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The Sixth Validation Study: Assessing the Ease of Use in the Environment and Markers’ Acceptance of Onscreen Marking in Hong Kong in Three Subject Areas: A Rasch Measurement Perspective

  • David Coniam
  • Peter Falvey
  • Zi Yan
Chapter

Abstract

During the series of validation studies investigating the implementation of onscreen marking in Hong Kong’s public examinations, an issue arose. The issue was that some markers were not as positive as might have been expected – given the English Language markers’ reactions to the enhanced support from the system. Concern was expressed about the feedback and support provided to markers on the accuracy of their marking. It was considered that this was an area that should be investigated with a view to possibly enhancing the amount and type of feedback provided to markers. This chapter therefore extends the investigation into OSM (see accounts of previous studies in this volume) into two areas: ease of use in the environment; and markers’ acceptance of OSM in the Hong Kong public examination context. In contrast to previous studies in this volume where there was a single subject area focus, this study took a heterogeneous approach. The sample forming the database for the investigation contained scripts from three subjects (English Language, Chinese Language, and Liberal Studies). Scripts comprised essays and short answer questions, as well as scripts written in either English or Chinese. Two scales assessing the ease of use and markers’ acceptance of OSM were investigated from a Rasch measurement perspective (a more sophisticated mode of measurement compared with classical test theory as described in Chap.  3 and below); with both scales showing good psychometric properties. The findings revealed that markers generally had a high level of perceived ease of use in the environment and the overall acceptance of OSM was positive. Differences of person measures across language, question type, and subject were compared and implications of the two scales for future validation research studies are briefly discussed.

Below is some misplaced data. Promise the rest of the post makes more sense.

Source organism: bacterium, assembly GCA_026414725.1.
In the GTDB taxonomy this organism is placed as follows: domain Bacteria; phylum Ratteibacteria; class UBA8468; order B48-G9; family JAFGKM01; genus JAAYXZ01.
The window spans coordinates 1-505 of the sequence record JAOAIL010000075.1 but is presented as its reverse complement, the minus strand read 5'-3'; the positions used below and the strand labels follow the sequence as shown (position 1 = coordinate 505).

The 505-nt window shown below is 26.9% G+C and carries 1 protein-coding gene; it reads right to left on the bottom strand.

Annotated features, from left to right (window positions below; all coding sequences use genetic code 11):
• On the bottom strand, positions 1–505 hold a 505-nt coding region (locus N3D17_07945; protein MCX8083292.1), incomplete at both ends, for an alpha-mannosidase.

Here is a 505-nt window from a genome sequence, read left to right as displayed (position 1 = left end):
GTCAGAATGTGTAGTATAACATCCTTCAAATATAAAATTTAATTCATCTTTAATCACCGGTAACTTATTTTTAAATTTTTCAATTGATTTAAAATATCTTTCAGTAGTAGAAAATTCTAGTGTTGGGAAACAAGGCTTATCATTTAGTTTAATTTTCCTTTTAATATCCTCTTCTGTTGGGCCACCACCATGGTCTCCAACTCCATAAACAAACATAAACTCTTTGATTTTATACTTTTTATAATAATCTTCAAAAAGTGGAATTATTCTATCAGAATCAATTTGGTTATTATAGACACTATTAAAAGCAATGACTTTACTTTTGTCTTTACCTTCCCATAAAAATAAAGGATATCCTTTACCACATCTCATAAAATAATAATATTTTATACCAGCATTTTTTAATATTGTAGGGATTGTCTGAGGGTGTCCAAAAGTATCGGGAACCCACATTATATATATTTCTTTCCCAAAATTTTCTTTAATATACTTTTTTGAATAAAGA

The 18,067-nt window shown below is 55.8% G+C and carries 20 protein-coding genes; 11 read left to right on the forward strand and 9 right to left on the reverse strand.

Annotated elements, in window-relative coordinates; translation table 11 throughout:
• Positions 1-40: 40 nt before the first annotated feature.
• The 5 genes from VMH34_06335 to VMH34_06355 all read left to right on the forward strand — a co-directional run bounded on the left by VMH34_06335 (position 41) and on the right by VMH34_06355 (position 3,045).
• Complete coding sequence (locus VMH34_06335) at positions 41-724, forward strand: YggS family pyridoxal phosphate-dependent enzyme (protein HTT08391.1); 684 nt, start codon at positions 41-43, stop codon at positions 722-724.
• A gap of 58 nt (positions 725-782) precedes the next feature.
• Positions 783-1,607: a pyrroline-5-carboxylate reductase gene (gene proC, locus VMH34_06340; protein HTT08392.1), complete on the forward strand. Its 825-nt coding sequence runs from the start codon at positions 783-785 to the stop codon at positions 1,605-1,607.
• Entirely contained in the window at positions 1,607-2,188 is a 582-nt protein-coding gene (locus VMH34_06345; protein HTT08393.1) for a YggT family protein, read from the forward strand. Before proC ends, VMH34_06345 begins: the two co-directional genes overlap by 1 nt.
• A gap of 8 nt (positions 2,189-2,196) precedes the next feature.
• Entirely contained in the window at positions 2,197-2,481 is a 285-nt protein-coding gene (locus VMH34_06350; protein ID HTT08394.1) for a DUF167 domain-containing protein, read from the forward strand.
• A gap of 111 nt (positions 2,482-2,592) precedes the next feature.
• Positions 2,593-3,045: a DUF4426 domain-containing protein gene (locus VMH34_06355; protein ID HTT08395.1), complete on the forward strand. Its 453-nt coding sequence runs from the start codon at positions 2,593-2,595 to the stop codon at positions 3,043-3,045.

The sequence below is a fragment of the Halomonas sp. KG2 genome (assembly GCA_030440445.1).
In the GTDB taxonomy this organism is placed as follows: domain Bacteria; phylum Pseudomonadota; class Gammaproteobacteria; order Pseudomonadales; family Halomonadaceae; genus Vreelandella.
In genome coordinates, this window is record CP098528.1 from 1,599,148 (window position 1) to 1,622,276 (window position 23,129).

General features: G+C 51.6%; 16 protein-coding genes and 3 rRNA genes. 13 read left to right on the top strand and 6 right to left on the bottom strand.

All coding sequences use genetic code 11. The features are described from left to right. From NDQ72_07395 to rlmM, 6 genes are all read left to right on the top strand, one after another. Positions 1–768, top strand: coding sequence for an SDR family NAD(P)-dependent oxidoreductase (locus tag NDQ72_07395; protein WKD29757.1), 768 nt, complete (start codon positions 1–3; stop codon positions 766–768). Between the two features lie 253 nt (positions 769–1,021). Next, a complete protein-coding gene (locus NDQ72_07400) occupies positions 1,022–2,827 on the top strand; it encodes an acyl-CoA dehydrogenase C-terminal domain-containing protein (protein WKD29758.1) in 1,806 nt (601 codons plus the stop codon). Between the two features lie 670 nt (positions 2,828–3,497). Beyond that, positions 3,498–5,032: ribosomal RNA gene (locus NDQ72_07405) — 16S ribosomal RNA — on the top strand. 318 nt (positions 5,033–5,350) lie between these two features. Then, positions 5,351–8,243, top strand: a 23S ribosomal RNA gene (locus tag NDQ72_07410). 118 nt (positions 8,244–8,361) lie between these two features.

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Copyright information

© Springer Science+Business Media Singapore 2016

Authors and Affiliations

  1. 1.Department of Curriculum and InstructionThe Education University of Hong KongTai PoHong Kong

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